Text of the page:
Samantha Culp in The Atlantic:
The pandemic, which has seemed stranger than science fiction in so many ways, has occasioned much debate about the role of speculative fiction in imagining the future: The possibilities of such stories have felt, to some, like answers amid uncertainty, even as others have questioned the limits of dystopian visions. But perhaps an equally relevant literature to revisit is speculative nonfiction: the constantly evolving genre we might call “pop futurism.”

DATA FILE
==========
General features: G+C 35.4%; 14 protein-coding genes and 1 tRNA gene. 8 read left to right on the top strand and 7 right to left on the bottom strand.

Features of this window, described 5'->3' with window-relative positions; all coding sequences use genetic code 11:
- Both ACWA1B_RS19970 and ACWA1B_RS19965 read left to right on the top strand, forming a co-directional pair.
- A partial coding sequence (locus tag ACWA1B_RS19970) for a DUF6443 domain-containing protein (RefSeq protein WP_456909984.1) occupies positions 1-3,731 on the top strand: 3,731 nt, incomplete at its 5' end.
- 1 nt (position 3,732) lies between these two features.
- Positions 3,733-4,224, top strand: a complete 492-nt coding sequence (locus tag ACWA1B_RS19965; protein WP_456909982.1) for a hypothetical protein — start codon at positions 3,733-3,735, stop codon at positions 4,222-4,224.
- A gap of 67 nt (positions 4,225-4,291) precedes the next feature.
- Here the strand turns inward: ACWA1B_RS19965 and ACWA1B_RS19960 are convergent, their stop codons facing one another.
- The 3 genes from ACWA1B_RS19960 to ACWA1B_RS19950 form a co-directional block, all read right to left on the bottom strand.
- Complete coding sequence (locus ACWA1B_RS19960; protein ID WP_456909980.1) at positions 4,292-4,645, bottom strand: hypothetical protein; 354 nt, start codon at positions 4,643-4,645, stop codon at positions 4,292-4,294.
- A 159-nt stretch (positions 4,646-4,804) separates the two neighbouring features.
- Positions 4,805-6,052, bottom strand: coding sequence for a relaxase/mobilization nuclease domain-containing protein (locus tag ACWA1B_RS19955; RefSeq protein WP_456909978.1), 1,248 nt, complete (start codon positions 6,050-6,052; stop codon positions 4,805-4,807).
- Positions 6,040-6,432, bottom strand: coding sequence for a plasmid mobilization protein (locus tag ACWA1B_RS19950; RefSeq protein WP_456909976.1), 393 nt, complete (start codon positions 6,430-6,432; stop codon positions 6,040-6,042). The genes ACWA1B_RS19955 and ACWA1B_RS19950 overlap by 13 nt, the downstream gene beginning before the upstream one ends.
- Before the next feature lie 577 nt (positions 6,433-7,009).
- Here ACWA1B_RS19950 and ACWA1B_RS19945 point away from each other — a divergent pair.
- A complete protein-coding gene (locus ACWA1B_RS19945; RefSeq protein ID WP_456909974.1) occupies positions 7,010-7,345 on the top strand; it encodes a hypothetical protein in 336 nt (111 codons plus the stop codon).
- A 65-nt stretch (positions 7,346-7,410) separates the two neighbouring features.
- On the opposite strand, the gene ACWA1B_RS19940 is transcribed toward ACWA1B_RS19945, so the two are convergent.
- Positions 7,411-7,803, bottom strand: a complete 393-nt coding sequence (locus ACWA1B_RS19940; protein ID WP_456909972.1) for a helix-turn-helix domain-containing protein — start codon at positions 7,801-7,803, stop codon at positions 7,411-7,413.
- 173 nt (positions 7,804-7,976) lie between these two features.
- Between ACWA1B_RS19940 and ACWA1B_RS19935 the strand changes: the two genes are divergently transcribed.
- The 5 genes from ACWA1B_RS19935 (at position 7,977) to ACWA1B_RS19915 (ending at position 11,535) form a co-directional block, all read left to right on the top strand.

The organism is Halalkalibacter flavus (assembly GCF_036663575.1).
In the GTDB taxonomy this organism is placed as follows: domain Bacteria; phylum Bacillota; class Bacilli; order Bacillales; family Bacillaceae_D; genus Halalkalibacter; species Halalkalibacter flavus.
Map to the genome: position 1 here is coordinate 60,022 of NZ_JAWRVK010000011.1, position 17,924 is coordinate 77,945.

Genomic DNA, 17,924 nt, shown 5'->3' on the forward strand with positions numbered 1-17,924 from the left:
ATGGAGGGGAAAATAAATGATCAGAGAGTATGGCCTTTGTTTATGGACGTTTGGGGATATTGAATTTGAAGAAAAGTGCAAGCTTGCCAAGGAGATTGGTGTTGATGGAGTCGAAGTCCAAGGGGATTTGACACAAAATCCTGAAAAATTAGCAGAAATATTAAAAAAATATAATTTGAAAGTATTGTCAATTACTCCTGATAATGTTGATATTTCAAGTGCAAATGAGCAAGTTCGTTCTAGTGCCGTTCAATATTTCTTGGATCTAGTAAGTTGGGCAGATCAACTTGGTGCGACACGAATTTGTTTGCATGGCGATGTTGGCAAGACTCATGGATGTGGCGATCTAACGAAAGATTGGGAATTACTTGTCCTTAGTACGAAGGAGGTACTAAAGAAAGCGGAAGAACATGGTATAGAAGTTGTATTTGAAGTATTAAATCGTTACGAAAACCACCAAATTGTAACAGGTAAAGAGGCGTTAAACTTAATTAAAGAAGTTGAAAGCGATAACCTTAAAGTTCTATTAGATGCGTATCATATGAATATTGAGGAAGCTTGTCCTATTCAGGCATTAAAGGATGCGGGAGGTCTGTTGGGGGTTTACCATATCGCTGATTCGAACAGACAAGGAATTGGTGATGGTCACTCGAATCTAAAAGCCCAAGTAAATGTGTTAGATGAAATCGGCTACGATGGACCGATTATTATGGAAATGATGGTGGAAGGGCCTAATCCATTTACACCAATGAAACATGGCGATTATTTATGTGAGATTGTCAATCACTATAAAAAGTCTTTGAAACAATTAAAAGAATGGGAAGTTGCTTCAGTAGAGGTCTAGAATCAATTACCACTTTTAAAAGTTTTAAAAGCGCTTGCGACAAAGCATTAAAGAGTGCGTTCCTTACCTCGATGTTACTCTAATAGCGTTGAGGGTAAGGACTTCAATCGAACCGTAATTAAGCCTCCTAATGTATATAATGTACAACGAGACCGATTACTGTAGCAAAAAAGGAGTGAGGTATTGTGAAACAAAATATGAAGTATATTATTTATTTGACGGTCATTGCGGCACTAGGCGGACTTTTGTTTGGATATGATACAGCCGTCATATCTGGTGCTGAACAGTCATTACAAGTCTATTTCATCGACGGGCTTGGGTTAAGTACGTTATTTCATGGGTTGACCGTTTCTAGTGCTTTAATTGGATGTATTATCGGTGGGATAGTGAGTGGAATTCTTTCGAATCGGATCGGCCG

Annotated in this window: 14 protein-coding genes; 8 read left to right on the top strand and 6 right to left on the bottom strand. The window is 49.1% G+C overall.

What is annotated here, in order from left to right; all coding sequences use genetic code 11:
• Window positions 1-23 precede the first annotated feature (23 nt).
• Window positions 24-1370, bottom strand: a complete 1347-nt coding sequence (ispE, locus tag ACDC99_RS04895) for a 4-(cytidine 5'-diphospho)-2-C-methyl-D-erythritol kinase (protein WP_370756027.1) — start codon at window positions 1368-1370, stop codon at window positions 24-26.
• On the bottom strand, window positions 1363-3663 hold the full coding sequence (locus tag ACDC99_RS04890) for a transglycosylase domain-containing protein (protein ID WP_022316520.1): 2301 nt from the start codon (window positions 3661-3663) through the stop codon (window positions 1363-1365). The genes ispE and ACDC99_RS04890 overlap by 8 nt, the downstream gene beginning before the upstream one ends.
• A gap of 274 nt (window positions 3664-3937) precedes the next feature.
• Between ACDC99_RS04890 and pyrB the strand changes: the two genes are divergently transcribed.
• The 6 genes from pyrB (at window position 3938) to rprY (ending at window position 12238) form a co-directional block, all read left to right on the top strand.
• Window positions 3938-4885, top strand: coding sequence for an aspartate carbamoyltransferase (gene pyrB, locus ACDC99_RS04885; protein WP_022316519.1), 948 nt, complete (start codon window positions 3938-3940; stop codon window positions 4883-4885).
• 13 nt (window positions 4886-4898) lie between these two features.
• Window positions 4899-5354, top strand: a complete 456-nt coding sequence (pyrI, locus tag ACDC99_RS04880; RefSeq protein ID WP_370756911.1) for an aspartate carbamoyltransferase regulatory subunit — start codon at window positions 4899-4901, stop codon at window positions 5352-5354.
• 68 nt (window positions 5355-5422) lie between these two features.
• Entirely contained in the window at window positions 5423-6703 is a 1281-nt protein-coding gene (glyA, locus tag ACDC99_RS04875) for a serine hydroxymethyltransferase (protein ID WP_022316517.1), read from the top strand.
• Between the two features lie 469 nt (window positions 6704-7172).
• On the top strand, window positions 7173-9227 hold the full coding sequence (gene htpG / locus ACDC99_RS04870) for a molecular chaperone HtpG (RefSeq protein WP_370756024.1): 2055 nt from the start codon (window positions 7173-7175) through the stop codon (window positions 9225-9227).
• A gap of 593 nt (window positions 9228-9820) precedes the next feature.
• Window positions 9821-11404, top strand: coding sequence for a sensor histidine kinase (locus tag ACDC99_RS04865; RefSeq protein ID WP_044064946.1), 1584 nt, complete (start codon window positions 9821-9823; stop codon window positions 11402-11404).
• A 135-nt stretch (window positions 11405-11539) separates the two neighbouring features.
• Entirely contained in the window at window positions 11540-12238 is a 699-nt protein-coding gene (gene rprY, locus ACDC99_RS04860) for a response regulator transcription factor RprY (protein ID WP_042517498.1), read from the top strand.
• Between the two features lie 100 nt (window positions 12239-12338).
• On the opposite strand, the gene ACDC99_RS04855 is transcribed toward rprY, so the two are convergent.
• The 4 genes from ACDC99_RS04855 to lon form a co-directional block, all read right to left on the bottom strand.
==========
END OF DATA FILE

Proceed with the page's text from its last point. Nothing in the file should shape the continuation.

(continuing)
What are the telltale signs of a “pop futurist” book? It sketches out possible tomorrows, highlights emergent trends to watch, and promises ways for even nonspecialists to apply these insights to their own life and work. It’s likely to sport an arresting cover, a style dating back to the work that arguably pioneered this genre and still casts a long shadow. Future Shock—the book by Alvin Toffler that helped popularize “futurism” as a concept in mainstream culture and business, and which recently marked its 50th anniversary—was printed in multiple colorways so that it would jar the eye as a neon rainbow beaming off bookstore shelves. Other titles have kinetic lettering that judders off the page, as if traveling at high speed. The writing’s tone usually sits somewhere between start-up pitch and self-help mantra, with the oracular confidence of the returned time traveler.